Head to head comparison of the propensity score and the high-dimensional propensity score matching methods
What is the issue?
Comparative performance of the traditional propensity score (PS) and high-dimensional propensity score (hdPS) methods in the adjustment for confounding by indication remains unclear.
What is the aim of the study?
We aimed to identify which method provided the best adjustment for confounding by indication within the context of the risk of diabetes among patients exposed to moderate versus high potency statins.
How was the study conducted?
A cohort of diabetes-free incident statins users was identified from the Quebec’s publicly funded medicoadministrative database (Full Cohort). We created two matched sub-cohorts by matching one patient initiated on a lower potency to one patient initiated on a high potency either on patients’ PS or hdPS. Both methods’ performance were compared by means of the absolute standardized differences (ASDD) regarding relevant characteristics and by means of the obtained measures of association.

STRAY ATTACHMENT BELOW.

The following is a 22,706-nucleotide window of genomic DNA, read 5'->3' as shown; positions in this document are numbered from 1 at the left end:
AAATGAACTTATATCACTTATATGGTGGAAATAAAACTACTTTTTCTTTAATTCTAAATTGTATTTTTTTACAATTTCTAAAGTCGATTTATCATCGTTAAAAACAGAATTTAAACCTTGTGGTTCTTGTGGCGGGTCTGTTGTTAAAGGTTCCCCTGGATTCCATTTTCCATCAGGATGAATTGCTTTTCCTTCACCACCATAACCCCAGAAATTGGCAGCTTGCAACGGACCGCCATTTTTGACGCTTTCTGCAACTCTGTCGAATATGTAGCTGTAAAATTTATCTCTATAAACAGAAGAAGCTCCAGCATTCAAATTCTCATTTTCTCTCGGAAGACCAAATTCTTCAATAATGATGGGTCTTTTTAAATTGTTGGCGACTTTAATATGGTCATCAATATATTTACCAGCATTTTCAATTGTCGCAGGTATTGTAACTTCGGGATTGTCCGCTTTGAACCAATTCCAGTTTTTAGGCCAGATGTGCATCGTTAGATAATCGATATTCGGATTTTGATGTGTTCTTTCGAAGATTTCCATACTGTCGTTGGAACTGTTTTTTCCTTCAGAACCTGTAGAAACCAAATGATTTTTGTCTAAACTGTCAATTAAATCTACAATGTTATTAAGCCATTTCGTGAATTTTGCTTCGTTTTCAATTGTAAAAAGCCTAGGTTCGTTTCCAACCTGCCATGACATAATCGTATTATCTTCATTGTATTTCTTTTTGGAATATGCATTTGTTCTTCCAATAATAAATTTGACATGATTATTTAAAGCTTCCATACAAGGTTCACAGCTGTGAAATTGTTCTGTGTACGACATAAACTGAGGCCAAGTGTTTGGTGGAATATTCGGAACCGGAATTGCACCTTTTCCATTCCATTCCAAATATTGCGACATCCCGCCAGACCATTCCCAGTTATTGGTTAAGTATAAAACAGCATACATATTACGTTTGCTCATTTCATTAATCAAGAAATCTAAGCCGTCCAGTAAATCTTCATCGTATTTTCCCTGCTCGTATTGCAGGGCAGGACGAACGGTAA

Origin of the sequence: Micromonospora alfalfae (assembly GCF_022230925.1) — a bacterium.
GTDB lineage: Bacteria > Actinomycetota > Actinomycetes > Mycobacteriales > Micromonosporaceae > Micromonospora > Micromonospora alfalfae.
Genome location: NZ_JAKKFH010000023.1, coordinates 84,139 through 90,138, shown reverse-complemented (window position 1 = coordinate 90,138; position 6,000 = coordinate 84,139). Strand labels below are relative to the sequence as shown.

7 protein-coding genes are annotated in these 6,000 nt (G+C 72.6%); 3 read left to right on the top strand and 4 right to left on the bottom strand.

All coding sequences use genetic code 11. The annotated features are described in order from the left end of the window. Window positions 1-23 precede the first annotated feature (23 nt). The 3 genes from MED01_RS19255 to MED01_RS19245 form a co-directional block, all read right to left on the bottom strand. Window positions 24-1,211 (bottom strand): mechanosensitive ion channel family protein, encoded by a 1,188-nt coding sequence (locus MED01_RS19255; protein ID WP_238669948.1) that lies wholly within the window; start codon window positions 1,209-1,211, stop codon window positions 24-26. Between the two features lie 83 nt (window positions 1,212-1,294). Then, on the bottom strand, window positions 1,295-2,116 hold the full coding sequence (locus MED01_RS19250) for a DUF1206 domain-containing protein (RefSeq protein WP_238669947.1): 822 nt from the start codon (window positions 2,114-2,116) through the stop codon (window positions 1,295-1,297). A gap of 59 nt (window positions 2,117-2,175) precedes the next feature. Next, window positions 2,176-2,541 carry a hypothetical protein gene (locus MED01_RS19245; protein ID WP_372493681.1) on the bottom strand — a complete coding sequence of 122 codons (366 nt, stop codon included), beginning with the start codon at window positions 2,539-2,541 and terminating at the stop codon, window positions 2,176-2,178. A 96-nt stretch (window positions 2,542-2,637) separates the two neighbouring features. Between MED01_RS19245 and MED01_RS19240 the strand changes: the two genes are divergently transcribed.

What did the study find?
Eight out of the 18 examined characteristics were shown to be unbalanced within the Full Cohort. Although matching on either method achieved balance within all examined characteristic, matching on patients’ hdPS created the most balanced sub-cohort. Measures of associations and confidence intervals obtained within the two matched sub-cohorts overlapped.
Although ASDD suggest better matching with hdPS than with PS, measures of association were almost identical when adjusted for either method. Use of the hdPS method in adjusting for confounding by indication within future studies should be recommended due to its ability to identify confounding variables which may be unknown to the investigators.
Guertin JR, Rahme E, Dormuth C, LeLorier J. Head to Head Comparison of the Propensity Score and the High-Dimensional Propensity Score Matching Methods. BMC Med Res Methodol. 2016 Feb 19;16:22.